Timothy Masso and Hjalmer Wenstob have spent over a decade working together and collaborating on traditional masks, dances, and songs. In the recent years their collaborations have been used to share Tla-o-qui-aht culture with others. At Naaʔuu the two brothers shared their First Nation’s history, and their family connections.
During the first four evenings of Naaʔuu Wenstob is host; for the remaining evenings fellow Tla-o-qui-aht member Terry Dorward of the Seitcher family will stand before the audience.
On March 16 Wenstob and his family welcomed community members into a room made to resemble a traditional longhouse, sharing their Tla-o-qui-aht culture.
“Every family has a different history in Tla-o-qui-aht,” said Wenstob. “We want to really highlight and elevate our territory through this.”
In addition to the Salmon, Bear, and Guardian masks that were made by world renowned Tla-o-qui-aht carver Joe David, Wenstob and his family showcased three more masks accompanied by fun songs.
Wenstob said that because historically Nuu-chah-nulth didn’t have a written language, moments in time were recorded through carving, art, and oral histories.
“It was a way of recording that point in history to tell it so it wouldn't be forgotten,” said Wenstob, reflecting on a Tla-o-qui-aht mask carved in response to smallpox.
When the pandemic hit, Wenstob and his brother set out to create a Covid mask and song.
“When Covid hit our communities took it very seriously. It wasn't the first pandemic our people have faced, and we weren't going to let those numbers be as atrocious as they were the first two or three that we've faced already,” said Wenstob.
Wenstob called his brother and said, “We have to record this point in history, we can't write it down. We have to record it properly.”
With inspiration from the smallpox and Pookmis mask, which depicts a drowned whaler, Wenstob carved a mask out of red cedar that would be danced. The mask is equipped with two moveable hands that open and cover the sickly mouth.
When Masso set out to write the Covid song that would pair with the mask, he decided he wanted a healing piece.
“When we set out to write a song we think about what our end goal is [and] think about what we want to really achieve with that song,” said Masso.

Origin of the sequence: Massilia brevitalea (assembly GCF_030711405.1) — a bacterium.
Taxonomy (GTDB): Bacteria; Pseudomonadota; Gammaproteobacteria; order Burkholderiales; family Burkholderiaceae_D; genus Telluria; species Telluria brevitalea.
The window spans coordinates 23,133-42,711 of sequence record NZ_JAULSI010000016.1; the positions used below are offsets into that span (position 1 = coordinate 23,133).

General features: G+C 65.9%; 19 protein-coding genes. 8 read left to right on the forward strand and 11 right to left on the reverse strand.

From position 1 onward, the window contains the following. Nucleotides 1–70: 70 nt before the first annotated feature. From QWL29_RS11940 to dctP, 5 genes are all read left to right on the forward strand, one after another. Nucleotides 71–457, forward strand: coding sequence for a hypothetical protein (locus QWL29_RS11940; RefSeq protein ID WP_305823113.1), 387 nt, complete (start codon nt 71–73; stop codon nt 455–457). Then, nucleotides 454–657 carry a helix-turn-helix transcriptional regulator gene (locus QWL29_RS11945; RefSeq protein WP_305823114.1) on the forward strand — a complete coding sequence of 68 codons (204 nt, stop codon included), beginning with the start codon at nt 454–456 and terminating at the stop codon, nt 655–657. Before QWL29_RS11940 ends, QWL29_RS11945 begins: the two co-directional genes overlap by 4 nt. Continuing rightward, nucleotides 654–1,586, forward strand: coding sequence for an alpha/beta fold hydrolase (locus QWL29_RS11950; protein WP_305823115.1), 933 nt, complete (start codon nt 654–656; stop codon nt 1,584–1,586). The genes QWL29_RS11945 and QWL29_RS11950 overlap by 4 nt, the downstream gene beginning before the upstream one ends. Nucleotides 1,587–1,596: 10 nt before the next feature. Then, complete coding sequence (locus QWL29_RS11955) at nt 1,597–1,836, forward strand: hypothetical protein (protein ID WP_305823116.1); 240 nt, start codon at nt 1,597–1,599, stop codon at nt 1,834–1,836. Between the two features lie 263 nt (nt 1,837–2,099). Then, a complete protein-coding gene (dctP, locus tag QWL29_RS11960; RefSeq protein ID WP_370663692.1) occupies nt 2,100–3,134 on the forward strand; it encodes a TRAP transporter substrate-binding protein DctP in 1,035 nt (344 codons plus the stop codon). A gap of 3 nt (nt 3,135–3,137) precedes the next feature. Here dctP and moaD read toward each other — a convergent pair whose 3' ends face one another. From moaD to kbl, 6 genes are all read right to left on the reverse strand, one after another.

He started out with sayings such as “let there be no sickness” and “help us.”
“Nuu-chah-nulth is a really complex language that doesn’t really allow for direct translation,” Masso cautioned.
He consulted with elders to find Nuu-chah-nulth words that would fit. Once they had the words and phrases, over Zoom Wenstob and Masso figured out a beat and tune.
For the language mask, Masso said they wanted to demonstrate the connection between language and art.
“[Wenstob], and I sat down and we talked about how can we show language coming back in a mask, and that was something that was kind of hard to explain,” said Masso.
To showcase this, the mask has two pieces; one with a mouth, the other without one.
“Halfway through the dance, do a transformation where we have a mask below that has a mouth to show that our language is coming back, we're now able to speak,” said Masso.
Due to the way the dancers move and hold the masks, Wenstob used alder, which dries to be a hardwood.
“We use alder because then we can get it really thin and really light,” said the carver. “You can dance two masks at once and they're light enough to hold together.”
The two masks and the transformation symbolize the history of generations who were not allowed to speak their language, to those who now are reviving their dialects, shared Wenstob.
The raven mask, made of red cedar, was specifically carved to be interactive at Naaʔuu, said Wenstob. They designed it so that it could be danced through the longhouse.
“We've always found a raven as such a curious creature,” said Masso. “There's lots of stories about how the raven stole the sun and then is always trying to find something that is the next big thing.”
“For me as a dancer, [it’s] really exciting to have a mask that the mouth opens up and you can get closer and get really involved with people,” he added.
During Naaʔuu, Masso playfully dances through the crowd stealing forks and phones off tables with the beak of the raven.
When Wenstob carved the raven mask, he made it as long as his brother, Masso, was tall. Due to how heavy the mask is, it’s tied down to Massos back to counterbalance.
Wenstob explained that with the raven mask, he carved it while also receiving insights from his brother.
“It's not really just about me carving a sculptural work, it's about something that’s going to be danced, [and] it has to be weighted properly,” said Wenstob.
Though Wenstob carves the masks and Masso writes and dances the songs, both brothers agree they are collaborating on all aspects of creating cultural pieces, said Wenstob. The whole family is involved, he continued.
“[It’s] such an inspiring thing for [brothers] to work together like this,” said Wenstob.
The remaining dates for Naaʔuu are March 22, 23, 24, 25, 30 and 31. Tickets can be purchased online.